George W. Bush left office in January 2009 with one of the lowest job-approval ratings for a president (34 percent) since Gallup started compiling them — as compared to Harry Truman’s low of 32 percent, Richard Nixon’s of 24 percent, and Jimmy Carter’s of 34 percent — and to the general derision of the media.
At times the venom accorded Bush in popular culture reached absurd — and even sick — levels. Alfred A. Knopf, for example, infamously published Nicholson Baker’s Checkpoint, a pathetic riff on shooting Bush. Gabriel Range’s unhinged 2006 “docudrama,” The Death of a President, focused on an imagined assassination of President Bush (imagine the outcry should any filmmaker today update that topos). A sick Charlie Brooker op-ed in the Guardian called for another John Wilkes Booth or Lee Harvey Oswald to kill Bush. Jonathan Chait of The New Republic more or less permanently ruined his reputation by writing an adolescent rant on “the case for Bush hatred,” one that began creepily with “I hate President George W. Bush.” Try substituting another president’s name for Bush’s and see what the reaction of The New Republic would be.
All that hysteria once led to Charles Krauthammer’s identification of “Bush Derangement Syndrome” — a pathology in which the unbalanced seemed to channel all their anxieties, frustrations, and paranoias onto George W. Bush. And yet, following 9/11, Bush had calmly led the nation and enjoyed one of the highest positive appraisals of any president since the advent of modern polling, when for months he registered a 90 percent approval rating; indeed, he averaged a 62 percent approval rating over his first four years.
Yet, as with all presidents, with time and a successor come perspective. So it is not hard to see why the out-of-office Bush’s likability ratings are slowly inching back up — most recently to 46 percent. For reflection on Bush’s eight years in office, take a look back at the six aspects of his presidency that harmed his popularity most — Iraq and its attendant controversies, the federal response to Hurricane Katrina, the so-called Bush-Cheney anti-terrorism protocols, the September 2008 financial meltdown, the chronic budget deficits, and the general impression that Bush was singularly inarticulate and prone to embarrassing gaffes.
“Bush lied, thousands died,” was a popular mantra that followed from the absence of stockpiles of WMD in Saddam Hussein’s Iraq — the chief casus belli of the Iraq War. But looking back, quite apart from the politics of the moment, we now remember that Congress had approved 23 writs authorizing the removal of Saddam Hussein. The pro-war speeches of John Kerry and Hillary Clinton were simply amplifications of President Clinton’s signing into law of the 1998 “Iraq Liberation Act,” in which were outlined in graphic detail the dangers of the Hussein WMD arsenal. We do not know what exactly happened to those weapons, but perhaps the end sometime soon of the Bashar Assad regime in Syria — amid rampant rumors of a sizable WMD depot — could shed some light on prior cross-border traffic between Assad and Hussein. More important, Saddam Hussein’s oil-rich Iraq never became another North Korea or Iran. His removal also had a salutary effect in convincing Moammar Qaddafi to dismantle his own WMD program, and may have helped to convince Assad to leave Lebanon. In any case, Saddam was the first of many Middle Eastern strongmen to fall.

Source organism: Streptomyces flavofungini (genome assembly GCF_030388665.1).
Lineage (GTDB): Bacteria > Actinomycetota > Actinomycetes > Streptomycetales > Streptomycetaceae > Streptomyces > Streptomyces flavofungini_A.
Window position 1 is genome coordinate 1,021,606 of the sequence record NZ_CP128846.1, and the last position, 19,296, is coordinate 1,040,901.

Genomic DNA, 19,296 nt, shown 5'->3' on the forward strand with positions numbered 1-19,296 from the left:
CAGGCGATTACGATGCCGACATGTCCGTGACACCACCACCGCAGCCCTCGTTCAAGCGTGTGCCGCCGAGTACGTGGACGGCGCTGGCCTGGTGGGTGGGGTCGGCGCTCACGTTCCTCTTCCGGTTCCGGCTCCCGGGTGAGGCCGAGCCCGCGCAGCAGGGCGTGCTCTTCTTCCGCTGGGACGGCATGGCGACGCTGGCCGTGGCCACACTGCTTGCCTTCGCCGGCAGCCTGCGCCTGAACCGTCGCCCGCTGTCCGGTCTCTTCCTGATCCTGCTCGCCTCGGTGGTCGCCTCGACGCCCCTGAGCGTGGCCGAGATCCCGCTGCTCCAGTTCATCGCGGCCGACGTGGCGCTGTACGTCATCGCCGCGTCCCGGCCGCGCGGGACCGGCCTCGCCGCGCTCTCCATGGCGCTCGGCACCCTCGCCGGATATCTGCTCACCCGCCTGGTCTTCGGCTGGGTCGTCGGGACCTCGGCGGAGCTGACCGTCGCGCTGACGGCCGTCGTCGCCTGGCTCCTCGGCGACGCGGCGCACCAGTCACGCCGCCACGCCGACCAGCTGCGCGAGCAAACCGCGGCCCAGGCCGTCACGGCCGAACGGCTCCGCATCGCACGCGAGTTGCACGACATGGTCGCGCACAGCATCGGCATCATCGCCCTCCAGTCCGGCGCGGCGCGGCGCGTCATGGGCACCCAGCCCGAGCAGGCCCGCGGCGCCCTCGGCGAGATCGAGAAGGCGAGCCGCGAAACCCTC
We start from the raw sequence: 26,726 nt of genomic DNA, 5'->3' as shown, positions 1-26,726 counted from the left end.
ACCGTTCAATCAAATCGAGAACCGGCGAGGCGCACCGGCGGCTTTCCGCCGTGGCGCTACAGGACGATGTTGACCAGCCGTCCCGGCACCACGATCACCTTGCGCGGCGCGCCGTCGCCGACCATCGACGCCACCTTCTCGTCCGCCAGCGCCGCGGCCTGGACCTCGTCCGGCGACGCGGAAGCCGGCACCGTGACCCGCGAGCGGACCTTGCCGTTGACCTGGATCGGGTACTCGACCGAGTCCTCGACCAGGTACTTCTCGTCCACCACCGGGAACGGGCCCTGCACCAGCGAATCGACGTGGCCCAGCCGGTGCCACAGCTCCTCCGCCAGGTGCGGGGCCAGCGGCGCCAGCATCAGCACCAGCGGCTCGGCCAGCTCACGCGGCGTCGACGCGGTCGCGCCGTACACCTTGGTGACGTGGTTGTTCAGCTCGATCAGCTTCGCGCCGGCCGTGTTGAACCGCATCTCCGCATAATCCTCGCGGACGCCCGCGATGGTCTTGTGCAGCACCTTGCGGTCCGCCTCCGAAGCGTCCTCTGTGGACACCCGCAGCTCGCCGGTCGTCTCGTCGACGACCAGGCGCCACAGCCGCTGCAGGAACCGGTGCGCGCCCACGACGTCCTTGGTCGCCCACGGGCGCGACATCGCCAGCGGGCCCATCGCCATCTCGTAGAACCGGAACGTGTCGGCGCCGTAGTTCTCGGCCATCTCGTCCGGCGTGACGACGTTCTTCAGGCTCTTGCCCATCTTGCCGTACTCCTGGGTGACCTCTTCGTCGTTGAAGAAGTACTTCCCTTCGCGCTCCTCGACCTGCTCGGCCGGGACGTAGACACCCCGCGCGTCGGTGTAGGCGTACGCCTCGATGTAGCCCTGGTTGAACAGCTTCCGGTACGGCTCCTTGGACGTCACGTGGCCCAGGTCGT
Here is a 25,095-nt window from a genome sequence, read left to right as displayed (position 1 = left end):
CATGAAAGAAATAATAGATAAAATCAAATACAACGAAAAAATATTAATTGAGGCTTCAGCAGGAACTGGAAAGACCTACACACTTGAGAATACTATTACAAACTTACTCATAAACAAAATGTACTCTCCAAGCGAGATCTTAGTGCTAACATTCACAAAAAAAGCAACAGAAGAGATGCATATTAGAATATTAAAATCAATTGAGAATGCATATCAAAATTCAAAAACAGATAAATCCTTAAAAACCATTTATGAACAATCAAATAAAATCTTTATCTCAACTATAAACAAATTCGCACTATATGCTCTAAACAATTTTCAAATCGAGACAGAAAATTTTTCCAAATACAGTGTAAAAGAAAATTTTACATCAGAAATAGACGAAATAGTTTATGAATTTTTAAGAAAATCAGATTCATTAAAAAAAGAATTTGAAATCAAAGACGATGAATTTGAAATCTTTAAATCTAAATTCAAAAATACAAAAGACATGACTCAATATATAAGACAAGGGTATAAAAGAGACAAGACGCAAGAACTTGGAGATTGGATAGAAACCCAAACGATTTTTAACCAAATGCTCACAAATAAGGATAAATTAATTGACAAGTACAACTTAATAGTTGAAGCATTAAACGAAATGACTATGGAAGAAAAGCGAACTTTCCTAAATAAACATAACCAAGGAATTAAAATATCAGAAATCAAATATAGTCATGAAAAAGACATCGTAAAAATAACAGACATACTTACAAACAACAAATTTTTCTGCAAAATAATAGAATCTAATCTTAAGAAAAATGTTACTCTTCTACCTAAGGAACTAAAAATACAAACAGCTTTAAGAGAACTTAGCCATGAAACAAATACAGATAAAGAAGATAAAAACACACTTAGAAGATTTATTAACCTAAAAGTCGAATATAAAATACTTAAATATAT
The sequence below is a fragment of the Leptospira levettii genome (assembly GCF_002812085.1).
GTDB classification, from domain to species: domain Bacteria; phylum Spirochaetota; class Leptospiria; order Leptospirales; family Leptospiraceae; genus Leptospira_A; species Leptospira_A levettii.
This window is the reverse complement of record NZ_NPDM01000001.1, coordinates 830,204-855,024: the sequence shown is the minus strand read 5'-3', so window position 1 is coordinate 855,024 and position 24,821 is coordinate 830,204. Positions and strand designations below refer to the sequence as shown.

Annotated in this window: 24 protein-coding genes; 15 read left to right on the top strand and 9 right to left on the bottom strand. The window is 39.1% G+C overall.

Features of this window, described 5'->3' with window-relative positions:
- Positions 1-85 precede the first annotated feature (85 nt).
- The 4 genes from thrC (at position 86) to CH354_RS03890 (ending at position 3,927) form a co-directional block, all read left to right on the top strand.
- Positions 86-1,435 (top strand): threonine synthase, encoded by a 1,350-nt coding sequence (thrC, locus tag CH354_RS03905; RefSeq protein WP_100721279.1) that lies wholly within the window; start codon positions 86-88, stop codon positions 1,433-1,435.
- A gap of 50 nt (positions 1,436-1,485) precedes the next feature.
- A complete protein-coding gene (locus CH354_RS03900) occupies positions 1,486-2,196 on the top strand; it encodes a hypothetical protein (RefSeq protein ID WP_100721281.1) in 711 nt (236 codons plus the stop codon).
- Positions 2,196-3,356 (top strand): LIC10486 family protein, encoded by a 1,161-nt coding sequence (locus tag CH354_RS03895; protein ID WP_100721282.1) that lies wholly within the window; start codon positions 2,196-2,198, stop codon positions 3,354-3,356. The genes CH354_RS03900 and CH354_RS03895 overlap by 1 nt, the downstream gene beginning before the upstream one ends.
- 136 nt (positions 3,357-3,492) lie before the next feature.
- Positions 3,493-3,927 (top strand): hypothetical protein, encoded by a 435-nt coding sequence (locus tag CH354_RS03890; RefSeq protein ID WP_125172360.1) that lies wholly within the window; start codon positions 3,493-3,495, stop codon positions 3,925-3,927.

The 2007 Bush decision, opposed by most in Congress and many in his own party, to implement the surge proposed by David Petraeus and his advisers saved Iraq — at least in the sense that at the time of the abrupt departure of U.S. troops at the end of 2011, Iraq was a mostly quiet country, with a burgeoning rate of GDP growth, and that it escaped the violence of the Arab Spring. For all the conspiracy talk of “No blood for oil,” the United States seems to have ensured both that Iraqi petroleum bidding was transparent and that American oil companies were not much involved.
Barack Obama in 2008 ran on Iraq as the “bad” Bush war (he had called for all U.S. troops out by late 2008), while supporting Afghanistan as the necessary UN/NATO–sanctioned conflict. Yet Obama’s tenure coincided with an enormous upswing in American deaths in Afghanistan (630 total fatalities during Bush’s eight years; 1,543 during Obama’s first four), with relatively light fatalities in Iraq (264 deaths) from 2009 through 2012. Indeed, Americans were to die in Afghanistan during the Obama administration at over five times the monthly rate during the Bush years — for a variety of reasons still poorly understood.
Such data are not to suggest that the occupation of Iraq between 2003 and 2009 was not flawed, or that Afghanistan could not have been better managed from 2001 to 2009 — only that challenges as diverse as intelligence about WMD (whether in Iraq, Syria, Libya, or Iran) and putting ground troops anywhere in the Middle East plague any president confronted with them. The Obama “lead from behind” strategy in Libya, for example, did not result in a more stable, more democratic nation, but began a chaotic trajectory that led to the murder of an American ambassador and three others in Benghazi, amid mayhem in a country overrun by Islamic insurgents.
Few cared to hear the arguments that there was more to the Hurricane Katrina fiasco than Bush-administration incompetence, despite the fact that next-door Mississippi, for example, seemed to employ state and local services far more effectively than did the largely incompetent New Orleans mayor Ray Nagin and Louisiana governor Kathleen Blanco. Both botched the evacuation and the recovery, well apart from the inexcusable and chronic lapses of FEMA. The recent Hurricane Sandy response reminds us both how much an effective governor, like New Jersey’s Chris Christie, can do in a natural disaster — and, again, how sluggish and unresponsive are federal agencies, whether overseen by Bush or Obama.